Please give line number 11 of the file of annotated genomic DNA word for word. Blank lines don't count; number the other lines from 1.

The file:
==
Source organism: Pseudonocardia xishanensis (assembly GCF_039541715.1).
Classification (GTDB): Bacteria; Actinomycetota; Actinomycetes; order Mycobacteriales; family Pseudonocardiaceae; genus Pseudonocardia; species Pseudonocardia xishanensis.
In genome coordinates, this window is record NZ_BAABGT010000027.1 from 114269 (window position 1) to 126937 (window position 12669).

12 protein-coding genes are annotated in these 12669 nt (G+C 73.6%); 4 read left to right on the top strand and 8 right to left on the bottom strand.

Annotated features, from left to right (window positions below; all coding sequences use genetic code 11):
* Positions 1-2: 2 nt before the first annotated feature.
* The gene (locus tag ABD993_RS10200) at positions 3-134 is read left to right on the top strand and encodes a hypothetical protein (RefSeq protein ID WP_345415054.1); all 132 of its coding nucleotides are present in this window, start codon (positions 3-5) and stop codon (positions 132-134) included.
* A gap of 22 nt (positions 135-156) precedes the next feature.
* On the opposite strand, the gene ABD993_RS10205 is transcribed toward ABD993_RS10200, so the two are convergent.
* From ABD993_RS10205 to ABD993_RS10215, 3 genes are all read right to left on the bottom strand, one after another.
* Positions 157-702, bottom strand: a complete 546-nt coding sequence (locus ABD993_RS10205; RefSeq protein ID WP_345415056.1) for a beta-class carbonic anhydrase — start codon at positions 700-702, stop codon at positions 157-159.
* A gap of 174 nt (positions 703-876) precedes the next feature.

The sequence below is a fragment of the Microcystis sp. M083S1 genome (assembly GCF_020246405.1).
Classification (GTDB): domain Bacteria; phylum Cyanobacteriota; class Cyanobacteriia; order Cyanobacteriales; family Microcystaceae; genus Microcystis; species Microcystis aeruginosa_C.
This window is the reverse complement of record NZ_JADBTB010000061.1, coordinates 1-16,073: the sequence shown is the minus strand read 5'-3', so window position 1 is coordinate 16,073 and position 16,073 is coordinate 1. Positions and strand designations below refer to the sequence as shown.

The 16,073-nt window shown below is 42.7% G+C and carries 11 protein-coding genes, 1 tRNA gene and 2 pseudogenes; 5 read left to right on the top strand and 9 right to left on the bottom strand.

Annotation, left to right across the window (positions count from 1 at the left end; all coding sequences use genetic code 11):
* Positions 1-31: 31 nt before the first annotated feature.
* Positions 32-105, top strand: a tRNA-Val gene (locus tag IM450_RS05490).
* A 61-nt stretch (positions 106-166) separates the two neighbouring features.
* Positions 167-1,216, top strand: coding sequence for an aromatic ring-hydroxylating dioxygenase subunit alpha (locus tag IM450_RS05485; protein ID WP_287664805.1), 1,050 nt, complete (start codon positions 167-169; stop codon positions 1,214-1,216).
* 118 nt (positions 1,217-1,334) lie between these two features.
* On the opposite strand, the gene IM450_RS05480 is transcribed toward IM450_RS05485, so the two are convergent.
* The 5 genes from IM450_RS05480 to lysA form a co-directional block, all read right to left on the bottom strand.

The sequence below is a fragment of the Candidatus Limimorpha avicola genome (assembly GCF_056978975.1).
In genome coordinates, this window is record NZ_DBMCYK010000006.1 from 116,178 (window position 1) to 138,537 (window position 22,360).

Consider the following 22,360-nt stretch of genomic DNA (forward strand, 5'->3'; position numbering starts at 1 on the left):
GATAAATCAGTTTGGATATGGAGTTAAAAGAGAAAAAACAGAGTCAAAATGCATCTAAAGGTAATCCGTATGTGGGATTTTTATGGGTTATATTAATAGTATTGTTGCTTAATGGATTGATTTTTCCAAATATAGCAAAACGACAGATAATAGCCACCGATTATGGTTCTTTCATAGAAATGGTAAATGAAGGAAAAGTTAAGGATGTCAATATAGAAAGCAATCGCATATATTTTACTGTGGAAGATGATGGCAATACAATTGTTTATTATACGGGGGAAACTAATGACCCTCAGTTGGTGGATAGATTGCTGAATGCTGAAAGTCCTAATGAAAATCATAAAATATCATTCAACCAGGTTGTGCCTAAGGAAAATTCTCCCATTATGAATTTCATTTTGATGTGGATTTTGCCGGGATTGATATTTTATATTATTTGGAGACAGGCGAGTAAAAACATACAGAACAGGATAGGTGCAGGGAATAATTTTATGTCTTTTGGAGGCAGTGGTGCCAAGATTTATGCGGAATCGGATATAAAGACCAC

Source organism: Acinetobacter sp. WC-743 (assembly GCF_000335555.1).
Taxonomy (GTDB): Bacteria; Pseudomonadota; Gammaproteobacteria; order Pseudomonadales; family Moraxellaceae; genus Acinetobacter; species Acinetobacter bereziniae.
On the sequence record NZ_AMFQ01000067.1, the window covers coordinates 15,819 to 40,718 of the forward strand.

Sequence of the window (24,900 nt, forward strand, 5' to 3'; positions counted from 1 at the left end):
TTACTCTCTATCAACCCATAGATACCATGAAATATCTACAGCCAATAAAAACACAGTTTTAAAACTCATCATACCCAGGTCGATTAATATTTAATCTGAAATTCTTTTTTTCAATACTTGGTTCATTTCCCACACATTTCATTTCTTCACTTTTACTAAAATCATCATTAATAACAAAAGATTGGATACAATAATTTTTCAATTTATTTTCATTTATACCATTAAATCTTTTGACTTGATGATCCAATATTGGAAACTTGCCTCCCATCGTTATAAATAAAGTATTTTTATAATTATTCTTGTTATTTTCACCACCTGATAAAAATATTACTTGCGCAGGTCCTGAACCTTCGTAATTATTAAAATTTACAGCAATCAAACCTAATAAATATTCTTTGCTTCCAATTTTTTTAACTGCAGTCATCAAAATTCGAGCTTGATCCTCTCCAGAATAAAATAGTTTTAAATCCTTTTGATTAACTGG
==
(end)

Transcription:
* Positions 157-702, bottom strand: a complete 546-nt coding sequence (locus ABD993_RS10205; RefSeq protein ID WP_345415056.1) for a beta-class carbonic anhydrase — start codon at positions 700-702, stop codon at positions 157-159.